Exploring Equity Frameworks for a Cross-Jurisdictional Vehicle Miles Traveled Mitigation Program in Santa Clara County

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Exploring Equity Frameworks for a Cross-Jurisdictional Vehicle Miles Traveled Mitigation Program in Santa Clara County


The Santa Clara Valley Transportation Authority (VTA) partnered with a Mineta Transportation Institute (MTI) research team and San José State University (SJSU) students for assistance in developing the equity framework for the agency’s proposed Equitable Vehicle Miles Traveled (VMT) Mitigation Program. The goal of the program is to reduce the amount of driving generated from new developments in Santa Clara County through transportation solutions with equity and cross-jurisdictional collaboration in mind. During the Fall 2023 semester, graduate urban planning students from SJSU worked to develop policy recommendations for the program equity framework through a literature review, spatial analysis, community engagement observations, and stakeholder interviews. This report summarizes and builds upon student contributions to present a set of equity-focused recommendations for VTA to consider for program development, implementation, and evaluation. Notable strategies identified for developing the framework include defining VMT equity with local relevance, creating an accountability plan, and embedding equity into key decision-making points. Additionally, a transportation challenge frequently mentioned by stakeholders was a need for improved transit availability, frequency, reliability, and speed. Major recommendations discussed in the report include developing and adopting a localized definition of VMT equity, developing an informative and implementable accountability plan, embedding equity measures into project prioritization and evaluation processes, and prioritizing improvements to public transit. Lessons learned can help other jurisdictions develop and implement equitable VMT mitigation programs and effective community engagement processes. Additionally, the report provides an overview of the factors that go into program development, which can help readers better understand this process and identify areas where they can get involved.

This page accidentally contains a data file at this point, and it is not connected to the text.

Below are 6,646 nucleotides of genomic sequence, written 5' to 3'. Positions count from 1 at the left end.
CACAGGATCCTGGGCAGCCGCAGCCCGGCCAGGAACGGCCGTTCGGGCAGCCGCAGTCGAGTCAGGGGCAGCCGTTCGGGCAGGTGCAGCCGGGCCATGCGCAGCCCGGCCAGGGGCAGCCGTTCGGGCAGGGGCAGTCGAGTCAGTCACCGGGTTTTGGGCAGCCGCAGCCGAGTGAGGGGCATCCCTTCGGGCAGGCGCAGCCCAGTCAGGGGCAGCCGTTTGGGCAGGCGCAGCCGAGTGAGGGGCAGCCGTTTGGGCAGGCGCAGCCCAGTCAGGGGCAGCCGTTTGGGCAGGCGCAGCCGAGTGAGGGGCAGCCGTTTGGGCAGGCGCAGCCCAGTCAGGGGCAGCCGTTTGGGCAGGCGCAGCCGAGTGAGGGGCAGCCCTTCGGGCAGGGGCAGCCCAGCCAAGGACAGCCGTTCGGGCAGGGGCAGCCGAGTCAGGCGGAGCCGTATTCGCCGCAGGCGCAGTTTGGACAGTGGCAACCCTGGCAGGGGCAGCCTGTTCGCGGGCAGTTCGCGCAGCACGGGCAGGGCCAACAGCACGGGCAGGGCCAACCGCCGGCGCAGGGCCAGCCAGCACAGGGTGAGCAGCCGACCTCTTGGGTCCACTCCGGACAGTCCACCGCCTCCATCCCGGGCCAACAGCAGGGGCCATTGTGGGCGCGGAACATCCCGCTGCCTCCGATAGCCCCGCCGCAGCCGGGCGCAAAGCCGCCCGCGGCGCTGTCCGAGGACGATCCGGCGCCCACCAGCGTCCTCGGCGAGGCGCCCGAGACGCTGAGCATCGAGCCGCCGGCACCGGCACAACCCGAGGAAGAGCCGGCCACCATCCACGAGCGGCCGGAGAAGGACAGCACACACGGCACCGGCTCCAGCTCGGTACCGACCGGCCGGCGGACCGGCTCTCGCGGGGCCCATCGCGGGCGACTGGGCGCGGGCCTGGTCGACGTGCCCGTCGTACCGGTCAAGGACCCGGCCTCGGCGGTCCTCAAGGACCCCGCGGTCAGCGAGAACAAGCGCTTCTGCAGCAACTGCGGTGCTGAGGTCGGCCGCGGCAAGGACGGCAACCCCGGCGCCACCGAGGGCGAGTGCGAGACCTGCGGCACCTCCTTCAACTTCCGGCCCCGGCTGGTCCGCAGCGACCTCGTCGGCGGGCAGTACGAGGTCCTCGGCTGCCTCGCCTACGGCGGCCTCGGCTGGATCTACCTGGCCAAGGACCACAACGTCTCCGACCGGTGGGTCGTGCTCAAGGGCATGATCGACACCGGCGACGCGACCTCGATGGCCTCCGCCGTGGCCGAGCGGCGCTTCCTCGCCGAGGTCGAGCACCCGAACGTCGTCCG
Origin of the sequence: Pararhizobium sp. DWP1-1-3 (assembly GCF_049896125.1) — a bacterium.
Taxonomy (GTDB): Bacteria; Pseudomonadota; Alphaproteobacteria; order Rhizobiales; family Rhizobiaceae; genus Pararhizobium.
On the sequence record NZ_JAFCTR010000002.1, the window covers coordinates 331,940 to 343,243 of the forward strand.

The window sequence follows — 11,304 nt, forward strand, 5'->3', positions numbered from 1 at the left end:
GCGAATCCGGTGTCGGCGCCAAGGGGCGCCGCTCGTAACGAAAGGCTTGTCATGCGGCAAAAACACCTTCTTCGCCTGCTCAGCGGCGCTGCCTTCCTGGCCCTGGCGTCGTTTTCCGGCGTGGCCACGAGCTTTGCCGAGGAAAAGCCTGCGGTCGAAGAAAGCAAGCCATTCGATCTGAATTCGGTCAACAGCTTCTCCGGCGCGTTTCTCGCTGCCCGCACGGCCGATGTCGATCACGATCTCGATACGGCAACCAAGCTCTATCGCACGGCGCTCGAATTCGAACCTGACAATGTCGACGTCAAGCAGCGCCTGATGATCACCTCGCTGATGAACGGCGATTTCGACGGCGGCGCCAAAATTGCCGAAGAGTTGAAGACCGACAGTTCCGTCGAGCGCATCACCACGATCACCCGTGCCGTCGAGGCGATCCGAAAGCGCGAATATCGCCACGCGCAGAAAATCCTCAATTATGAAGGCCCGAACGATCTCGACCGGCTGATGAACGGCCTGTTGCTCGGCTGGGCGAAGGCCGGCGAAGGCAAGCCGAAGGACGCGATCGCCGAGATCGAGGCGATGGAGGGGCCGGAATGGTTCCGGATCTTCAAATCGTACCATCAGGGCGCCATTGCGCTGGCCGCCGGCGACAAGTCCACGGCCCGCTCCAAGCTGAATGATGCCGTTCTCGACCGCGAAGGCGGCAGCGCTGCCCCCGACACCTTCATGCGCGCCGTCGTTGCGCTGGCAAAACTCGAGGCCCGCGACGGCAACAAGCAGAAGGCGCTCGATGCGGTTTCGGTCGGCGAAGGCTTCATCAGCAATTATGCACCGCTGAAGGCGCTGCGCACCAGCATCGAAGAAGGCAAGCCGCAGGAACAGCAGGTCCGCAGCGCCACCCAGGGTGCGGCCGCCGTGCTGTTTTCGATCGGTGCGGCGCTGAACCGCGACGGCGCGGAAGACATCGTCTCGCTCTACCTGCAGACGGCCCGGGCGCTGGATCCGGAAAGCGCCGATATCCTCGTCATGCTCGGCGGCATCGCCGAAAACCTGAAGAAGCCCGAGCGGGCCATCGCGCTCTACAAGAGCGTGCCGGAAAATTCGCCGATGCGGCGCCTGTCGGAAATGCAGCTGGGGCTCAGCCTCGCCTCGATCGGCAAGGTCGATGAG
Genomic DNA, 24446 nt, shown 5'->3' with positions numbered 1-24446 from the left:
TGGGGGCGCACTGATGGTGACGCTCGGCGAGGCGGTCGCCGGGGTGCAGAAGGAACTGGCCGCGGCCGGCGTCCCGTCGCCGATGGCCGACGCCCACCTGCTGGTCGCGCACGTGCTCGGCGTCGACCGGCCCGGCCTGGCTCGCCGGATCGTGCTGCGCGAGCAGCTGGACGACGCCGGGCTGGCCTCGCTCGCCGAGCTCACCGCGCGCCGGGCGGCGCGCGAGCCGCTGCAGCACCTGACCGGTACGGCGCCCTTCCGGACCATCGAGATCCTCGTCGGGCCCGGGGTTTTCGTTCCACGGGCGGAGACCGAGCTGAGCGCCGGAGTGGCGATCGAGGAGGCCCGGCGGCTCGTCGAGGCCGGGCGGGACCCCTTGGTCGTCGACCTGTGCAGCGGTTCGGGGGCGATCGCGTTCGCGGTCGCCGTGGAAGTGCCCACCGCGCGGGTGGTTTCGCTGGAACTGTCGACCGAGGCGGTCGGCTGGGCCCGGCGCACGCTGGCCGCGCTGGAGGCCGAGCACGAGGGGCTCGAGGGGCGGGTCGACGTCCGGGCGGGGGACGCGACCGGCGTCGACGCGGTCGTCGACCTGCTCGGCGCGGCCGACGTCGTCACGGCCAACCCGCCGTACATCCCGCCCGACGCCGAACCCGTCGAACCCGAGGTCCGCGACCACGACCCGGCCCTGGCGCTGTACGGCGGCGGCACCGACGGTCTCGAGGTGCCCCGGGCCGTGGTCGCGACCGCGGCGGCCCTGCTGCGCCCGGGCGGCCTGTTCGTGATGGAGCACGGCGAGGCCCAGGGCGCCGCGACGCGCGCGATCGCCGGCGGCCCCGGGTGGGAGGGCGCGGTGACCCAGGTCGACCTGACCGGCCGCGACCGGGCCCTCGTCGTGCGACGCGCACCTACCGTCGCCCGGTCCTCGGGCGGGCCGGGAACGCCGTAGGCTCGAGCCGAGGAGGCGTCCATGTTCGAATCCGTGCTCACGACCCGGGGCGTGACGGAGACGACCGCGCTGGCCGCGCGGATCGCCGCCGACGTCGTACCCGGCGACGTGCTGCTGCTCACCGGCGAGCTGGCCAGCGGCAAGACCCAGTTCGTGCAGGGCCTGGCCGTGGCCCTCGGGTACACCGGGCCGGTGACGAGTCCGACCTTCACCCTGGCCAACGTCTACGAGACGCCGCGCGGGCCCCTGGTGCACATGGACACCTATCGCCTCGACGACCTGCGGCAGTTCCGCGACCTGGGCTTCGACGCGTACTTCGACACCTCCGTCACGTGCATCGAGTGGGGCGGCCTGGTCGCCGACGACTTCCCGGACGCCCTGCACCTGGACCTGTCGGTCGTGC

Dr. Serena Alexander is an Associate Professor of Public Policy and Environmental Engineering at Northeastern University. Her research predominantly focuses on developing and implementing cutting-edge strategies to address climate change and the environmental impacts of transportation. In 2022, Dr. Alexander joined the U.S. Department of Transportation (USDOT) Climate Change Center (CCC) and the Office of the Under Secretary as a Visiting Scholar, where she provided leadership and research on the development of policy centered around all major transportation issues, such as infrastructure development, climate, innovation, and equity. She has published several peer-reviewed journal articles and technical reports and presented her research at national and international conferences. She has also established the American Collegiate Schools of Planning (ACSP) and Association of European Schools of Planning (AESOP) collaboration platform, focusing on climate justice and best practices of climate action planning. Dr. Alexander has worked with many multidisciplinary teams and aims at bridging the gaps between technical knowledge, policy decisions, and community values. She received her doctorate in Urban Studies (Specialization in Urban Policy and Development) from Cleveland State University. She also holds master’s degrees in Urban and Regional Planning from California State Polytechnic University, Pomona, and Architecture from Azad University of Tehran.


Luana Chen is a graduate student in the Urban and Regional Planning program at San José State University. She received her bachelor’s degree in Sociology and Political Science: Public Service from the University of California, Davis in 2019. Her research interests include transportation and land use with attention to equity and sustainability. Her career goals involve contributing to a better-connected, equitable, and sustainable multi-modal transportation network for the San Francisco Bay Area.


Maxwell Belote-Broussard is a graduate student in the Urban and Regional Planning program at San José State University. He received his bachelor’s degree in Geography and Environment from Sonoma State University in 2021. Maxwell gained a passion for geographic informations systems in his undergraduate program and continues to utilize those skills in his graduate work and other applications to this day. His career goals involve creating and refining connected multimodal transit systems to improve the health and safety of the communities they link. 

May 2024
Vehicle miles traveled (VMT)
Community engagement
Mitigation transportation emissions
Equity priority communities
Program equity framework



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